The Character of God and the Nature of Man
This post is the first of a series on the importance of man’s role in God’s plan of salvation. My interest in this topic was sparked by various conversations and bible studies that I have had with people that agree and disagree with the notion that each individual has a role to play in his salvation. Man’s primary goal in this life should be to fear God and keep his commandments (Eccl. 12:13). If we expect to be where the Father is when we part from this world, we must rightly divide his word in order to know what we must do to be saved (2 Tim. 2:15, 3:16-17). There are several doctrines on salvation that do not align with God’s word. One of the most prevalent is Calvinism. Calvinistic theology is summarized in five main points that are represented with the mnemonic device, TULIP: T- Total Depravity, U- Unconditional Election, L- Limited Atonement, I- Irresistible Grace, P- Perseverance of the Saints. The basic idea that underlies this doctrine is that man has no role to play in his salvation, and that God does all the work. This theology involves the concepts of predestination and election, which are found in the Scriptures. However, the Calvinistic approach to the interpretation of these concepts produces false doctrine because it contradicts basic principles about the character of God and the nature of man. I believe that in order to understand the topic of salvation, we must know who and how God is and how he has created mankind. Therefore, in this first post, I will explore passages from the Scriptures that reveal this information to us.
The only way to know God is by reading his word. He has revealed to us his character traits so that we know how he deals with his creation. I believe that the most important trait to know about God is that he does not change who he is. We learn this from Malachi 3:6, “for I the Lord do not change; therefore you, O children of Jacob, are not consumed” (English Standard Version). He is the same yesterday, today, and forever (Heb. 13:8). There is no variation in him (Jas. 1:17). When we accept this, we know that whatever we learn about his character is just as true now as it was in former times.
The Scriptures teach that God is sovereign. The psalmist says in Psalm 115:3 and 135:6 that the Lord sits in heaven and does as he pleases. No one can direct the Spirit of the Lord. No one can teach him or make him understand (Isa. 40:13-14). He is the only Sovereign One, King of kings and Lord of lords (1 Tim. 6:15-16). God is also righteous and just. He is a faithful God who does no wrong (Deut. 32:4; Rom. 2:11). He is also a jealous god, forbidding all other gods and idols (Deut. 4:23-24). The Scriptures also teach that God does not and cannot lie:
19 God is not man, that he should lie, or a son of man, that he should change his mind. Has he said, and will he not do it? Or has he spoken, and will he not fulfill it (Num. 23:19 ESV)?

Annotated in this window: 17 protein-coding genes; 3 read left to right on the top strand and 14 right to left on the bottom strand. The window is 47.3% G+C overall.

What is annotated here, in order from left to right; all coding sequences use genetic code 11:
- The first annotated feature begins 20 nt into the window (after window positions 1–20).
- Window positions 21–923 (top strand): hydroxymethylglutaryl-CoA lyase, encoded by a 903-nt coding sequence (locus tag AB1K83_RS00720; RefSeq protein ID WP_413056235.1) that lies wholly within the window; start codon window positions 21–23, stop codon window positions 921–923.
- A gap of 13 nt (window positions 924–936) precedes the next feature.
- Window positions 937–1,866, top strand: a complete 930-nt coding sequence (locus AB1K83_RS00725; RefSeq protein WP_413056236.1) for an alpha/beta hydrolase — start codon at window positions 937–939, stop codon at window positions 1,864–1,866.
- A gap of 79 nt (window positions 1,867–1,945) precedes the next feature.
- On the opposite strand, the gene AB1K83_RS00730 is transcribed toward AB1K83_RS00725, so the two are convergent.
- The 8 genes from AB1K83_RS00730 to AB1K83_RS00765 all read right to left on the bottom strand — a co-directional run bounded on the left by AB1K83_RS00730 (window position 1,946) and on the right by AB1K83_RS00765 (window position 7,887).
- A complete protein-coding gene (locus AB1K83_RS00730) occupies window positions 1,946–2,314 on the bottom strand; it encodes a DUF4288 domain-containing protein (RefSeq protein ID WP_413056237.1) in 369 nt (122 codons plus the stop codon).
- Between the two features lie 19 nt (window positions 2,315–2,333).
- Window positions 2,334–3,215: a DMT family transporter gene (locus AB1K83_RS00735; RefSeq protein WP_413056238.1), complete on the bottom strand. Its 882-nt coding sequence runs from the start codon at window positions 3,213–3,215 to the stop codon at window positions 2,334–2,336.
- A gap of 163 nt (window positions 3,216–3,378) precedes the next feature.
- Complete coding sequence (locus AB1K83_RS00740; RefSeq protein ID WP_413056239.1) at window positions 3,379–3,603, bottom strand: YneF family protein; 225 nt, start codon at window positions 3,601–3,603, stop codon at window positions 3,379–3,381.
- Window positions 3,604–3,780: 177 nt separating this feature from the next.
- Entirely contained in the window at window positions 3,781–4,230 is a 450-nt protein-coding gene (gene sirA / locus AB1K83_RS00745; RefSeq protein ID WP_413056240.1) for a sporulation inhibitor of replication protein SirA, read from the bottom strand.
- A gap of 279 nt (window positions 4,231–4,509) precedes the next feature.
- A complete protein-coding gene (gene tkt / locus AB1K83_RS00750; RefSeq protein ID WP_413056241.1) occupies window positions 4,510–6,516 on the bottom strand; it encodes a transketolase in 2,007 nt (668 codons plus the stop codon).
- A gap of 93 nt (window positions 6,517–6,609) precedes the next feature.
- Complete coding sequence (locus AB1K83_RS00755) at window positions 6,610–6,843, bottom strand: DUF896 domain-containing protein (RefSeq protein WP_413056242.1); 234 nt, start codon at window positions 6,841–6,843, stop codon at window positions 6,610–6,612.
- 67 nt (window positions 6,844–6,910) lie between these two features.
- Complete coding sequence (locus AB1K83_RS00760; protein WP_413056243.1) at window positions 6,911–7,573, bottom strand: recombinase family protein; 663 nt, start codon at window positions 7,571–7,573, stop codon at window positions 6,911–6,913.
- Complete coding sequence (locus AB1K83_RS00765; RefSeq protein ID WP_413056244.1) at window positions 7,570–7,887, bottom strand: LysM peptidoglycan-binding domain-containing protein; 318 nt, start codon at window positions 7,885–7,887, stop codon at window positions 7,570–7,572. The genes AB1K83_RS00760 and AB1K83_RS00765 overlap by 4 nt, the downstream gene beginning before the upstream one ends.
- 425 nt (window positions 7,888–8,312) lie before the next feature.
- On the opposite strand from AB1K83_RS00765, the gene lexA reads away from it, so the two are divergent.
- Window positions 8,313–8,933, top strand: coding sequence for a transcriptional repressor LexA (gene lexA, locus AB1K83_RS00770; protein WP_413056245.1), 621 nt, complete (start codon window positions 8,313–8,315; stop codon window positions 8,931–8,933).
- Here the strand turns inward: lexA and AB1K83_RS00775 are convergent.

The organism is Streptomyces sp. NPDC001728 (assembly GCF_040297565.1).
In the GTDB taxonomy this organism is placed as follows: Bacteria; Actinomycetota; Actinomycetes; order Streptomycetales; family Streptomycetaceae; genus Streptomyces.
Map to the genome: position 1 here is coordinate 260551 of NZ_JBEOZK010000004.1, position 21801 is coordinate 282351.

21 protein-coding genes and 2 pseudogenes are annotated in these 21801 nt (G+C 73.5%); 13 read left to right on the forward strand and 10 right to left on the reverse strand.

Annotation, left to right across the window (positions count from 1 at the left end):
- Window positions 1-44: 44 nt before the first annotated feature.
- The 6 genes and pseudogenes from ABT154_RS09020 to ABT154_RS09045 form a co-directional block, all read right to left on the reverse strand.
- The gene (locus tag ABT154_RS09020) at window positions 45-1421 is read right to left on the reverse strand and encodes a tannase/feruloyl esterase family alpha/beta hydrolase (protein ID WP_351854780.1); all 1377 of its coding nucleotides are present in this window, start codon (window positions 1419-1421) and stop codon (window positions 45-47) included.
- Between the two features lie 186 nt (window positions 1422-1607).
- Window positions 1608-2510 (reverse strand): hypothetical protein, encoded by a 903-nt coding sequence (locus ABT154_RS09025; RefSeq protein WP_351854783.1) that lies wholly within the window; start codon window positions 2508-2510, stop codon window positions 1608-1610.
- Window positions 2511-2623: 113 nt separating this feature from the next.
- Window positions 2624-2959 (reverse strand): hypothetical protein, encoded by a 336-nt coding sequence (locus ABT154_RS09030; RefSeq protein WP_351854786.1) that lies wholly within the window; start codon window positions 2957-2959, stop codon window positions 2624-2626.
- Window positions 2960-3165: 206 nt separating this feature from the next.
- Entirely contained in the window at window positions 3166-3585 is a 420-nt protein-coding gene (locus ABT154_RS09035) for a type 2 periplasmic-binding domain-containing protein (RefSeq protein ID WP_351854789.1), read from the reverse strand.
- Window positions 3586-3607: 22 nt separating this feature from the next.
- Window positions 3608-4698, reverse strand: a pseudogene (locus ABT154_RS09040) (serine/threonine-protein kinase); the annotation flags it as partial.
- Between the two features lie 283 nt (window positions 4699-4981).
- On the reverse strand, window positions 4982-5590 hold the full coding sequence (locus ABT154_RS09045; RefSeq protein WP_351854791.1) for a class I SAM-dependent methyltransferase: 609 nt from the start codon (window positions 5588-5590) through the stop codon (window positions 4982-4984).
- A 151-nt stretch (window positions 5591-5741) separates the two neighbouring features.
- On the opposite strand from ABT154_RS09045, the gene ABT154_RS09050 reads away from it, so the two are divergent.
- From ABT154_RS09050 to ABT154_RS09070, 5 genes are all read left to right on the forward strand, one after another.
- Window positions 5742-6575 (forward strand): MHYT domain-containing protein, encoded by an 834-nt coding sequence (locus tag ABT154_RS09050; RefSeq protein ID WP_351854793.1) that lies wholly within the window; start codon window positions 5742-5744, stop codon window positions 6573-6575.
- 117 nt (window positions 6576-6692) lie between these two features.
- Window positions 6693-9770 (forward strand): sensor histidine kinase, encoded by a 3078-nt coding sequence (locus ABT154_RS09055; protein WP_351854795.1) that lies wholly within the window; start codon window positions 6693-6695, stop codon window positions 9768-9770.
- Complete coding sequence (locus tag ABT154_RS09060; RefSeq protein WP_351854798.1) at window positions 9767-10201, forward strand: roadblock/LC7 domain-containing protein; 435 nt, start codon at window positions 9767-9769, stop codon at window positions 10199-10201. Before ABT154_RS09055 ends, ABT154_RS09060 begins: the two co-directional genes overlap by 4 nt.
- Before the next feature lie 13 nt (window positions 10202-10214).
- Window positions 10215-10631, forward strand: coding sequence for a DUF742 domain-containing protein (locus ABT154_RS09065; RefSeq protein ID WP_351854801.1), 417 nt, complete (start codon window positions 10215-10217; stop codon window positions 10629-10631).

2 in hope of eternal life, which God, who never lies, promised before the ages began (Titus 1:2 ESV).
17 So when God desired to show more convincingly to the heirs of the promise the unchangeable character of his purpose, he guaranteed it with an oath, 18 so that by two unchangeable things, in which it is impossible for God to lie, we who have fled for refuge might have strong encouragement to hold fast to the hope set before us (Heb. 6:17-18 ESV).
Additionally, we learn in 1 Corinthians 14:33 that God is not a god of confusion, but rather, a god of order. There is no division in him, and he does not teach conflicting ideas in his word. Some other important features of God’s character are that he is patient, merciful, loving, and gracious (Eph. 2:4; 2 Pet. 3:9). However, he is also wrathful and vengeful against disobedience, ungodliness, and unrighteousness (Rom. 1:18; Eph. 5:6; Heb. 10:29-31). God is light, and in him, there is no darkness (1 John 1:5).
The other necessary part of understanding salvation is knowing how God has created human beings. The basic truth about mankind is that God has created us upright and perfect; however, we stray away and seek to do our own will (Eccl. 7:29). God has made us in his own image (Gen. 1:27, 5:2; 1 Cor. 11:7) and has given us the free will to choose our own paths. This concept is made clear in the words of Moses and Joshua. In Deuteronomy 30:19, when Moses pronounced the covenant that the Lord made with the people at Moab, he told them to choose between life and death. Joshua also told the people in the renewal of the covenant in Shechem to choose whom they would serve (Josh. 24:15). We are encouraged to choose God’s will. The whole duty of man is to fear God and keep his commandments (Eccl. 12:13); however, our selfish ambitions lead us to do our own will. When we do our will and not the will of God, it alienates us from him because of our hardened hearts and evil actions (Eph. 2:12, 4:18; Col. 1:21). It makes us his enemy (Rom. 5:10). The only way to be saved is by being reconciled to him (Rom. 5:11; 2 Cor. 5:18), and the only way to be reconciled to him is through Jesus Christ (Jn. 14:6; Col. 1:20,22; cf. Acts 4:12).
All of our bible studies should be guided by these basic truths, but it is particularly important to keep these in mind when we study salvation. We need to be sure that we follow the Scriptures in this matter because the consequences are costly. In upcoming posts, I will refer back to these principles as I continue to explore man’s role in God’s plan of salvation. There will be various references to Calvinistic theology, particularly concerning predestination and election, as I believe the Calvinistic interpretation of these concepts conflict with the basic principles about the character of God and the nature of man.